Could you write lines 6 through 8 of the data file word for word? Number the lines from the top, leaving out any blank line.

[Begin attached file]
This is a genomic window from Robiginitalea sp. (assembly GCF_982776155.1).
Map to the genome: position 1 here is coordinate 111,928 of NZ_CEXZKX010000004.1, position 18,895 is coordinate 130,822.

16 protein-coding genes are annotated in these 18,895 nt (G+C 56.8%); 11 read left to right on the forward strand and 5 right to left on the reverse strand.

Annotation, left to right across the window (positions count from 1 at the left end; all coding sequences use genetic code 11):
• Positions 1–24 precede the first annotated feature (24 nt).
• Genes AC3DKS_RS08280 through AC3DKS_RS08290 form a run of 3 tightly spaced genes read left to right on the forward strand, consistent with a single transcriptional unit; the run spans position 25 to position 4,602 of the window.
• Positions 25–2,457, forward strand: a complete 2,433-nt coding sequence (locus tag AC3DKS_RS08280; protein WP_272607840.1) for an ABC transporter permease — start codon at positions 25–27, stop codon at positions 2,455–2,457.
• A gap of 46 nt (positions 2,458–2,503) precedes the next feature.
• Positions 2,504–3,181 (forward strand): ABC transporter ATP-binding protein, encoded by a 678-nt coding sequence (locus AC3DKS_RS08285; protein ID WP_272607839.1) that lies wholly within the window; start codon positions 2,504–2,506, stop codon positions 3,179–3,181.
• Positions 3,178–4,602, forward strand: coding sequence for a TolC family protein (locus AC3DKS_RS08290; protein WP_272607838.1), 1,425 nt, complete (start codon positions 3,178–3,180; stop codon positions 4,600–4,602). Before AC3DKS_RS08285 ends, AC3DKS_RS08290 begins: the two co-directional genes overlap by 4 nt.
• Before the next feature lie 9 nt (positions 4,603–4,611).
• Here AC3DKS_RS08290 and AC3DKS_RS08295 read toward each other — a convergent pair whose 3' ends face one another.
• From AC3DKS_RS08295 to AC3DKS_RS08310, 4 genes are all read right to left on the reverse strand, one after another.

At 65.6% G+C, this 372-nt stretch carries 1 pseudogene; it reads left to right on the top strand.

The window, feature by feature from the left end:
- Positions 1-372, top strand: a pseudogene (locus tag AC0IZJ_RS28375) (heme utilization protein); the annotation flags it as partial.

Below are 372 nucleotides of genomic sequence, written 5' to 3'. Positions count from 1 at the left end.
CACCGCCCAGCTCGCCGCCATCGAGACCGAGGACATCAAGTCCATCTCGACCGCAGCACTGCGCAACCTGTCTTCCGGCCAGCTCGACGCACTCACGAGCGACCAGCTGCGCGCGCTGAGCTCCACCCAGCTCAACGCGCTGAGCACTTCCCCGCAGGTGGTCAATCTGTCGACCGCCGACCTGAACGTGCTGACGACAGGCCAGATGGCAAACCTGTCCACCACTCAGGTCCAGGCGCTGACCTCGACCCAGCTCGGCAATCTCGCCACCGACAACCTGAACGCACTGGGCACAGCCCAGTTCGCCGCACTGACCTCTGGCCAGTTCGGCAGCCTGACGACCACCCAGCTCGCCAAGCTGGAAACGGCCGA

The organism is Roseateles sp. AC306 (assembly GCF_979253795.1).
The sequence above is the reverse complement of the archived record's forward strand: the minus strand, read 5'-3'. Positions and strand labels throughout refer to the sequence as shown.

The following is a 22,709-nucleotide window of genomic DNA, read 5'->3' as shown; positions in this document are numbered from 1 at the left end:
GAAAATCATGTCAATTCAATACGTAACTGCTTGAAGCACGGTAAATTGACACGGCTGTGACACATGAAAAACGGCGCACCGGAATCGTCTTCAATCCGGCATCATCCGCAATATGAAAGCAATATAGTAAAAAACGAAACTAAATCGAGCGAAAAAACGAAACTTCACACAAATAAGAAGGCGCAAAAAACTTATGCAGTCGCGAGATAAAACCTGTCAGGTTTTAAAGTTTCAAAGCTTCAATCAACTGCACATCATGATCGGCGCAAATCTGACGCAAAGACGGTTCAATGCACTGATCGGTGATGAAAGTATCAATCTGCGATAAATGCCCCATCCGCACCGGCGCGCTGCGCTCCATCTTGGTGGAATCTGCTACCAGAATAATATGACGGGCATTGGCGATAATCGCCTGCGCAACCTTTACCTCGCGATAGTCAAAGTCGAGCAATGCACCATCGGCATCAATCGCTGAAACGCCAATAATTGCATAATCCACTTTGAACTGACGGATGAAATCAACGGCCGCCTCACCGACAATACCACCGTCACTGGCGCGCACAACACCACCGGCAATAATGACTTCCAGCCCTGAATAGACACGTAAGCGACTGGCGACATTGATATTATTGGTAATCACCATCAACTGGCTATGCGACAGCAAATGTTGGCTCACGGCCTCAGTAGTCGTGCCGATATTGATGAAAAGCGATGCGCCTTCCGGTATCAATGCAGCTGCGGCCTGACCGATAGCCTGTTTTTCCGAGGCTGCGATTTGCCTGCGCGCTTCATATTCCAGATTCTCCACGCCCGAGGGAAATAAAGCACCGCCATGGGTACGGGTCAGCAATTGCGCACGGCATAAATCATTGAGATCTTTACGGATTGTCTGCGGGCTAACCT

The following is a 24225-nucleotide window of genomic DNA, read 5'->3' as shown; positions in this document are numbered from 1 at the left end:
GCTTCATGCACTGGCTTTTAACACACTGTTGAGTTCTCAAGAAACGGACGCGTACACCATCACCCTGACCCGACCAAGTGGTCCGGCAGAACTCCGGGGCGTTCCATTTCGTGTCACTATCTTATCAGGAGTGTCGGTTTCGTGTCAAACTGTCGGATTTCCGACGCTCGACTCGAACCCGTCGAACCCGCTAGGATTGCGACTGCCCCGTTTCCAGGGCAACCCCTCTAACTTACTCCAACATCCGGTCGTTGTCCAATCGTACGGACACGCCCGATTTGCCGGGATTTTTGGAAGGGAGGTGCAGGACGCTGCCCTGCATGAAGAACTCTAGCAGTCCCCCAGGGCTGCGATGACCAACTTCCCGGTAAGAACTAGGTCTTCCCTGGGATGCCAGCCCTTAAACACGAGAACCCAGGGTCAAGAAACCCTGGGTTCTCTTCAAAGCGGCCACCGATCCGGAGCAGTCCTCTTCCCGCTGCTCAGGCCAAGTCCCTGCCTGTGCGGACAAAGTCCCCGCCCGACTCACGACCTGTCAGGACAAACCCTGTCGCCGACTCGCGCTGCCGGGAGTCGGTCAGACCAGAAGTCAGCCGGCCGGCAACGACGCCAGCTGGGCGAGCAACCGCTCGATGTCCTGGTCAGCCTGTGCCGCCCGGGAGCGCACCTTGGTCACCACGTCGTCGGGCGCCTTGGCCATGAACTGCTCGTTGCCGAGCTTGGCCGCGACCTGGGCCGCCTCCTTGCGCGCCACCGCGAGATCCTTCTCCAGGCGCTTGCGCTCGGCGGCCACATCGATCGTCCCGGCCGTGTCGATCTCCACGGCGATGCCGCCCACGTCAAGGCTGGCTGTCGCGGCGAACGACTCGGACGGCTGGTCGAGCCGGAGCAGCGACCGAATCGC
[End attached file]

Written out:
• Genes AC3DKS_RS08280 through AC3DKS_RS08290 form a run of 3 tightly spaced genes read left to right on the forward strand, consistent with a single transcriptional unit; the run spans position 25 to position 4,602 of the window.
• Positions 25–2,457, forward strand: a complete 2,433-nt coding sequence (locus tag AC3DKS_RS08280; protein WP_272607840.1) for an ABC transporter permease — start codon at positions 25–27, stop codon at positions 2,455–2,457.
• A gap of 46 nt (positions 2,458–2,503) precedes the next feature.